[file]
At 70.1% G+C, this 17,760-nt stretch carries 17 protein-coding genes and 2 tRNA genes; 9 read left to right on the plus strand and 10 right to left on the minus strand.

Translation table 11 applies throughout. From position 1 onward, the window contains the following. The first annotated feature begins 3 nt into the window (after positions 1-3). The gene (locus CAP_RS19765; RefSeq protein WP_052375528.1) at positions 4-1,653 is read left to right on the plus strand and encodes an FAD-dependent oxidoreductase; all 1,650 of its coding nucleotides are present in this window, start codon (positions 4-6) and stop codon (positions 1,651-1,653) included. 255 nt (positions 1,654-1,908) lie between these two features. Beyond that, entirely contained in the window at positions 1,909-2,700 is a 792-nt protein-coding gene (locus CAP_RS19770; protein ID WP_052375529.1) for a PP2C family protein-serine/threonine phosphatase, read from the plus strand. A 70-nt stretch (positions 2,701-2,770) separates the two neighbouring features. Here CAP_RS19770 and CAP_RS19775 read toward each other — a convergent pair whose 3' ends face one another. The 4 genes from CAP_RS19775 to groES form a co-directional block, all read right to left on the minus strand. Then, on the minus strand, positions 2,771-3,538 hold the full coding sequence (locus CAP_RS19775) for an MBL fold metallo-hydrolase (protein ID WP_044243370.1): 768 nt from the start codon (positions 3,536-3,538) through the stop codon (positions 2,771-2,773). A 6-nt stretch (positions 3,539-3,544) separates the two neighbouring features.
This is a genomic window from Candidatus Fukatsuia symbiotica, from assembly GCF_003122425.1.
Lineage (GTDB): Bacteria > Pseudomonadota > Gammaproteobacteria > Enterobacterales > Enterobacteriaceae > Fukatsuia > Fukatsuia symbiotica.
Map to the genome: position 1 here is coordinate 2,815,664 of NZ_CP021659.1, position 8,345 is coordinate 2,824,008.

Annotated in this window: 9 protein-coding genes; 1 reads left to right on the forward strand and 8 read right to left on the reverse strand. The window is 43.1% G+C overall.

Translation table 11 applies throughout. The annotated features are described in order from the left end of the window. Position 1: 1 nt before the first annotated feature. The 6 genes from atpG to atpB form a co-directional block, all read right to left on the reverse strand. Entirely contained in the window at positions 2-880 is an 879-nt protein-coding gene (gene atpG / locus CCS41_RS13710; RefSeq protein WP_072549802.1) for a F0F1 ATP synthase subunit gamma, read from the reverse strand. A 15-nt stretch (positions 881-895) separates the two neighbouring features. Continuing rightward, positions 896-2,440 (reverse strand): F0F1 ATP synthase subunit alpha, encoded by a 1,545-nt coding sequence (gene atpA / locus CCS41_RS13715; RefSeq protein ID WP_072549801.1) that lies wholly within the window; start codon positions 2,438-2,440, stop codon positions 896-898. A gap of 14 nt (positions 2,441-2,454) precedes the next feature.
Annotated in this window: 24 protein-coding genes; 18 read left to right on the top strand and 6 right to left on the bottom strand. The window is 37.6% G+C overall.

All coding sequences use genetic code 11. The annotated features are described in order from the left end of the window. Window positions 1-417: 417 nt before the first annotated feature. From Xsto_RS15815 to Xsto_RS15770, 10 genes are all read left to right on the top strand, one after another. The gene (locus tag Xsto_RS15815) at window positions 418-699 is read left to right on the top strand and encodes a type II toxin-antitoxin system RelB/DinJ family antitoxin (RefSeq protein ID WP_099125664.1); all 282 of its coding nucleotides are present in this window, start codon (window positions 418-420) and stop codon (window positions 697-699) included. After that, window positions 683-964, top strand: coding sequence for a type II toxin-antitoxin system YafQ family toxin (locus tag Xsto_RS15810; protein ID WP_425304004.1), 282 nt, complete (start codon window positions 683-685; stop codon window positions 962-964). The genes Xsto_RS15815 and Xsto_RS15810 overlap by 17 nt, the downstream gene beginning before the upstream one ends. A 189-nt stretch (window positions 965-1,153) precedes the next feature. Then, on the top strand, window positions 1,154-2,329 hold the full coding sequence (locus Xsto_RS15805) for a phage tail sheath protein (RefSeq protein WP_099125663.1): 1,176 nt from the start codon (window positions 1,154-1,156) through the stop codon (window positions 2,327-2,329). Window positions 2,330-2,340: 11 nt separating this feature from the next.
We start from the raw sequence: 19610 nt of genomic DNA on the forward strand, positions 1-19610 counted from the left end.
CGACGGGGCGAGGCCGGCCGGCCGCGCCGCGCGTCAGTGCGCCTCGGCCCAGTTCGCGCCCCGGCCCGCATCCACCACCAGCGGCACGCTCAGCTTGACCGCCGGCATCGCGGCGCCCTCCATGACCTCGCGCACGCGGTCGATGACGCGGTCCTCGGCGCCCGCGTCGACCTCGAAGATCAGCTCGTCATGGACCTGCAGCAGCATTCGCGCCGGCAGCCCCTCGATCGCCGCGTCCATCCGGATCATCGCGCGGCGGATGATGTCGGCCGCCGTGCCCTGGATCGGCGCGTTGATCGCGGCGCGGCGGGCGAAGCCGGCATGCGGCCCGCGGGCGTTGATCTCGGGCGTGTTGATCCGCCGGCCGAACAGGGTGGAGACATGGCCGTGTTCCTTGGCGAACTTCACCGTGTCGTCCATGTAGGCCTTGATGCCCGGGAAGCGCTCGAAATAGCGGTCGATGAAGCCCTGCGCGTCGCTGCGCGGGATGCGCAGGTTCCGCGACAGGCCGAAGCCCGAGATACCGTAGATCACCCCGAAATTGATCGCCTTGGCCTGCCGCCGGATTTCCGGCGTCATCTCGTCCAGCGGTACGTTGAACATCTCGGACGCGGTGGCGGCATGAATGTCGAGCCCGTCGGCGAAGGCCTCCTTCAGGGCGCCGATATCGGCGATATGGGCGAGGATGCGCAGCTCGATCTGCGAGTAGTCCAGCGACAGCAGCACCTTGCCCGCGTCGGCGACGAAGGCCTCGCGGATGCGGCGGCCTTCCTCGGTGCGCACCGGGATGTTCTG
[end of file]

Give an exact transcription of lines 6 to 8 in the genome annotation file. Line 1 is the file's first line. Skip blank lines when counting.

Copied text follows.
Annotated in this window: 9 protein-coding genes; 1 reads left to right on the forward strand and 8 read right to left on the reverse strand. The window is 43.1% G+C overall.

Translation table 11 applies throughout. The annotated features are described in order from the left end of the window. Position 1: 1 nt before the first annotated feature. The 6 genes from atpG to atpB form a co-directional block, all read right to left on the reverse strand. Entirely contained in the window at positions 2-880 is an 879-nt protein-coding gene (gene atpG / locus CCS41_RS13710; RefSeq protein WP_072549802.1) for a F0F1 ATP synthase subunit gamma, read from the reverse strand. A 15-nt stretch (positions 881-895) separates the two neighbouring features. Continuing rightward, positions 896-2,440 (reverse strand): F0F1 ATP synthase subunit alpha, encoded by a 1,545-nt coding sequence (gene atpA / locus CCS41_RS13715; RefSeq protein ID WP_072549801.1) that lies wholly within the window; start codon positions 2,438-2,440, stop codon positions 896-898. A gap of 14 nt (positions 2,441-2,454) precedes the next feature.
Annotated in this window: 24 protein-coding genes; 18 read left to right on the top strand and 6 right to left on the bottom strand. The window is 37.6% G+C overall.